Most Christians assume that Sunday is the biblically approved day of worship. The Roman Catholic Church protests that it transferred Christian worship from the biblical Sabbath (Saturday) to Sunday, and that to try to argue that the change was made in the Bible is both dishonest and a denial of Catholic authority. If Protestantism wants to base its teachings only on the Bible, it should worship on Saturday.
Over one hundred years ago the Catholic Mirror ran a series of articles discussing the right of the Protestant churches to worship on Sunday. The articles stressed that unless one was willing to accept the authority of the Catholic Church to designate the day of worship, the Christian should observe Saturday. Those articles are presented here in their entirety.
Why Do Protestants Keep Sunday?
FEBRUARY 24, 1893, the General Conference of Seventh-day Adventists adopted certain resolutions appealing to the government and people of the United States from the decision of the Supreme Court declaring this to be a Christian nation, and from the action of Congress in legislating upon the subject of religion, and remonstrating against the principle and all the consequences of the same. In March 1893, the International Religious Liberty Association printed these resolutions in a tract entitled Appeal and Remonstrance. On receipt of one of these, the editor of the Catholic Mirror of Baltimore, Maryland, published a series of four editorials, which appeared in that paper September, 2, 9, 16, and 23, 1893. The Catholic Mirror was the official organ of Cardinal Gibbons and the Vatican in the United States. These articles, therefore, although not written by the Cardinal's own hand, appeared under his official sanction, and as the expression of the Church to Protestantism, and the demand of the Church that Protestants shall render to the Church an account of why they keep Sunday and also of how they keep it.
The following material (except where noted) is a verbatim reprint of these editorials.
THE CHRISTIAN SABBATH
THE GENUINE OFFSPRING OF THE UNION OF THE HOLY SPIRIT AND THE CATHOLIC CHURCH HIS SPOUSE. THE CLAIMS OF PROTESTANTISM TO ANY PART THEREIN PROVED TO BE GROUNDLESS, SELF-CONTRADICTORY, AND SUICIDAL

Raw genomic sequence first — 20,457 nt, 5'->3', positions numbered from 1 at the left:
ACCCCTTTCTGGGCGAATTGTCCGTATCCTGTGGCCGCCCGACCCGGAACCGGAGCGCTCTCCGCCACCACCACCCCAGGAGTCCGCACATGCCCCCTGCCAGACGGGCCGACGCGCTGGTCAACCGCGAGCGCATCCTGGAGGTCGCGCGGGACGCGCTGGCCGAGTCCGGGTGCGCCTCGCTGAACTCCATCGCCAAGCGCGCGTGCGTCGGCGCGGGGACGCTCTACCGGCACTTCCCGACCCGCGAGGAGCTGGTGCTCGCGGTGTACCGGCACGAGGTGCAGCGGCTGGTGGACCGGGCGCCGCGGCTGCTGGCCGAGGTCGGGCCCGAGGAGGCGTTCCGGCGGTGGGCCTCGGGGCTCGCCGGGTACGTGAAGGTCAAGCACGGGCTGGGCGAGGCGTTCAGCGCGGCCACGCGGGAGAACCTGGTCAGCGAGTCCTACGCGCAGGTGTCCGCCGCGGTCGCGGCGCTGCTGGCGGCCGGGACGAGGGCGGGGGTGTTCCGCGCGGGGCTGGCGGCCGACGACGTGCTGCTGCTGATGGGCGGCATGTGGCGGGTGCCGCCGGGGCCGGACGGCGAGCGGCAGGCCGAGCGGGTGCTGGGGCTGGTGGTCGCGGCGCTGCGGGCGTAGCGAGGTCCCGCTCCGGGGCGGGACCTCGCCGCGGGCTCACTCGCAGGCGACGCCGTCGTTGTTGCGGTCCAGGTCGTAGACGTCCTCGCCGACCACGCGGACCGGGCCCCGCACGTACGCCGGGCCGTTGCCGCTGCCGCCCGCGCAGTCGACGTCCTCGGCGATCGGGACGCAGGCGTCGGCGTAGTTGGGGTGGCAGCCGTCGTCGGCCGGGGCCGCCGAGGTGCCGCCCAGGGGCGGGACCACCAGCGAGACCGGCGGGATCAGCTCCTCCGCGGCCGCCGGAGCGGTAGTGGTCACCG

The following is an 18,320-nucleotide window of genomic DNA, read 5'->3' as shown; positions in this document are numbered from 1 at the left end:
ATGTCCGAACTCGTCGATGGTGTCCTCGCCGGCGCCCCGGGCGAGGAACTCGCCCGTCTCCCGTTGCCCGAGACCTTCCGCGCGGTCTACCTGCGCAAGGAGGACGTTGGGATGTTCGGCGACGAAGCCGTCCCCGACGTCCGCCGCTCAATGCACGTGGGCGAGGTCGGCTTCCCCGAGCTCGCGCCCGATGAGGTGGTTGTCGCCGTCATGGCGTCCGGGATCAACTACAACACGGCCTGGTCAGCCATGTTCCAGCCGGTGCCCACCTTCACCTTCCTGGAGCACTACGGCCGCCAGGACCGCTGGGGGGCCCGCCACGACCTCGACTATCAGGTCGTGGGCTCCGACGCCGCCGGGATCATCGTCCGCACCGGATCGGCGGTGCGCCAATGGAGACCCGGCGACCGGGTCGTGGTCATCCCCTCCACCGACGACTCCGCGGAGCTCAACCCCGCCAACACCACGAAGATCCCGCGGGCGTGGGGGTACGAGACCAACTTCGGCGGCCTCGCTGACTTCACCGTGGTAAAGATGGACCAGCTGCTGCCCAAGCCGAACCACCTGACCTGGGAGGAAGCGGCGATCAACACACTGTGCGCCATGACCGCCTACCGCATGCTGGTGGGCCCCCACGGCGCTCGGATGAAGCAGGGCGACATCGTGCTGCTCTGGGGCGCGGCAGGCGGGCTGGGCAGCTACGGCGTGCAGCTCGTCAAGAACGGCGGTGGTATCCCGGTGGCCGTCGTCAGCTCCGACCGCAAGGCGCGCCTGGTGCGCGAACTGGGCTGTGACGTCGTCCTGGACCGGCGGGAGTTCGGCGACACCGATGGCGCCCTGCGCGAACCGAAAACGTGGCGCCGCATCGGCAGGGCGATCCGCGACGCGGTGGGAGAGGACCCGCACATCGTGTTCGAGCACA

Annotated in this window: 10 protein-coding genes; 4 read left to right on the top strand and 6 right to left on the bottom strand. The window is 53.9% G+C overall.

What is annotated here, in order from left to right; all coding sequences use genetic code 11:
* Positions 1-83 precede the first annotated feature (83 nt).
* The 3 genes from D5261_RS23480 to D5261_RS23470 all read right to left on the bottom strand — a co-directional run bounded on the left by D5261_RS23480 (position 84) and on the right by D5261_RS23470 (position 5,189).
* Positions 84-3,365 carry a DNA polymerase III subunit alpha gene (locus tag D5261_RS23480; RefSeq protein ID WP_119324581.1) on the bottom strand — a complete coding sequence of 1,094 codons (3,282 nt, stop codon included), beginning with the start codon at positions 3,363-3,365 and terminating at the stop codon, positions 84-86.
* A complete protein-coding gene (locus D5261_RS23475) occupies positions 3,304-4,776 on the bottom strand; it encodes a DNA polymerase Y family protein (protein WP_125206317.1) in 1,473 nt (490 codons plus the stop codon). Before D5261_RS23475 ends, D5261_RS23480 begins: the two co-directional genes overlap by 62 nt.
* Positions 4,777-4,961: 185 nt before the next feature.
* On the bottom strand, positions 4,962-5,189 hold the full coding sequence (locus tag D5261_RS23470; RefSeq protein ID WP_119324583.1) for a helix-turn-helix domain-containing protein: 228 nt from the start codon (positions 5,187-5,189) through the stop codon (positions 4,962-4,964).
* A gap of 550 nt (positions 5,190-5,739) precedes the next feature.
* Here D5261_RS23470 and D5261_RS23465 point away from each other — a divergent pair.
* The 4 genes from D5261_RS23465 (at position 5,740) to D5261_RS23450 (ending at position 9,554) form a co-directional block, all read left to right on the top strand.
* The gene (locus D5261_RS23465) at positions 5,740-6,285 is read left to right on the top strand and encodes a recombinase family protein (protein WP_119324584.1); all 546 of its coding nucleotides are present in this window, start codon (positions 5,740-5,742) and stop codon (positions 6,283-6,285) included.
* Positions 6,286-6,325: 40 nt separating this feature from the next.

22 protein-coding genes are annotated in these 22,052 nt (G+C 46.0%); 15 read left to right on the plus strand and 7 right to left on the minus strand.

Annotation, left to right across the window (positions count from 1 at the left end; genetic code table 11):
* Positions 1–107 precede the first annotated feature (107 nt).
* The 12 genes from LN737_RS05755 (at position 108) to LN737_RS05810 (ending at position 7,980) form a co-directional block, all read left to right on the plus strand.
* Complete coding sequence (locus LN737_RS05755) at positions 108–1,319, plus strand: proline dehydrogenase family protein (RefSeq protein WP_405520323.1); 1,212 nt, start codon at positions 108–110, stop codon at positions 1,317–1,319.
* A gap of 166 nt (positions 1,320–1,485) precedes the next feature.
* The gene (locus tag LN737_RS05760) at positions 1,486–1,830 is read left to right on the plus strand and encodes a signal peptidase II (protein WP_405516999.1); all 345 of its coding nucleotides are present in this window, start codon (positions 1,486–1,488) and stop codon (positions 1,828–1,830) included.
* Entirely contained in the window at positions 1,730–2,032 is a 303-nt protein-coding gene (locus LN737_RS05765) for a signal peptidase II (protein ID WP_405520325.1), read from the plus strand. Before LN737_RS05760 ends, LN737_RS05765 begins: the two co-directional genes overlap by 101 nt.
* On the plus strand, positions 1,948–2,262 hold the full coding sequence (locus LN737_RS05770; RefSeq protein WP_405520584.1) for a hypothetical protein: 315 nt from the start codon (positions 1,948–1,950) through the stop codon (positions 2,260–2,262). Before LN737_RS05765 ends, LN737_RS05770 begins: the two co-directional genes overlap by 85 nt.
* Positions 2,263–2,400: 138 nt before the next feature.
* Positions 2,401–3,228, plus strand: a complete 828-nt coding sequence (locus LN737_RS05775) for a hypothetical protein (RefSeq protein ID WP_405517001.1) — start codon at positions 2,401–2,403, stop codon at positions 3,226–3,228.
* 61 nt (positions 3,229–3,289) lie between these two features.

[From the Catholic Mirror of Sept. 2, 1893]
Our attention has been called to the above subject in the past week by the receipt of a brochure of twenty-one pages, published by the International Religious Liberty Association, entitled, "Appeal and Remonstrance," embodying resolutions adopted the General Conference of the Seventh-day Adventists (Feb. 24, 1893). The resolutions criticize and censure, with much acerbity, the action of the United States Congress, and of the Supreme Court, for the invading the rights of the people by closing the World's Fair on Sunday.
The Adventists are the only body of Christians with the Bible as their teacher, who can find no warrant in its pages for the change of the day from the seventh to the first. Hence their appellation, "Seventh-day Adventists." Their cardinal principle consists in setting apart Saturday for the exclusive worship of God, in conformity with the positive command of God himself, repeatedly reiterated in the sacred books of the Old and New Testaments, literally obeyed by the children of Israel for thousands of years to this day, and endorsed by the teaching and practice of the Son of God whilst on earth.
Per contra, the Protestants of the world, the Adventists excepted, with the same Bible as their cherished and sole infallible teacher, by their practice, since their appearance in the sixteenth century, with the time-honored practice of the Jewish people before their eyes, have rejected the day named for His worship by God, and assumed, in apparent contradiction of His command, a day for His worship never once referred to for that purpose, in the pages of that Sacred Volume.
What Protestant pulpit does not ring almost every Sunday with loud and impassioned invectives against Sabbath violation? Who can forget the fanatical clamor of the Protestant ministers throughout the length and breadth of the land against opening the gates of the World's Fair on Sunday? the thousands of petitions, signed by millions, to save the Lord's Day from desecration? Surely, such general and widespread excitement and noisy remonstrance could not have existed without the strongest grounds for such animated protests.
And when quarters were assigned at the World's Fair to the various sects of Protestantism for the exhibition of articles, who can forget the emphatic expressions of virtuous and conscientious indignation exhibited by our Presbyterian brethren, as soon as they learned of the decision of the Supreme Court not to interfere in the Sunday opening? The newspapers informed us that they flatly refused to utilize the space accorded them, or open their boxes, demanding the right to withdraw the articles, in rigid adherence to their principles, and thus decline all contact with the sacrilegious and Sabbath-breaking Exhibition.
Doubtless, our Calvinistic brethren deserved and shared the sympathy of all the other sects, who, however, lost the opportunity of posing as martyrs in vindication of the Sabbath observance.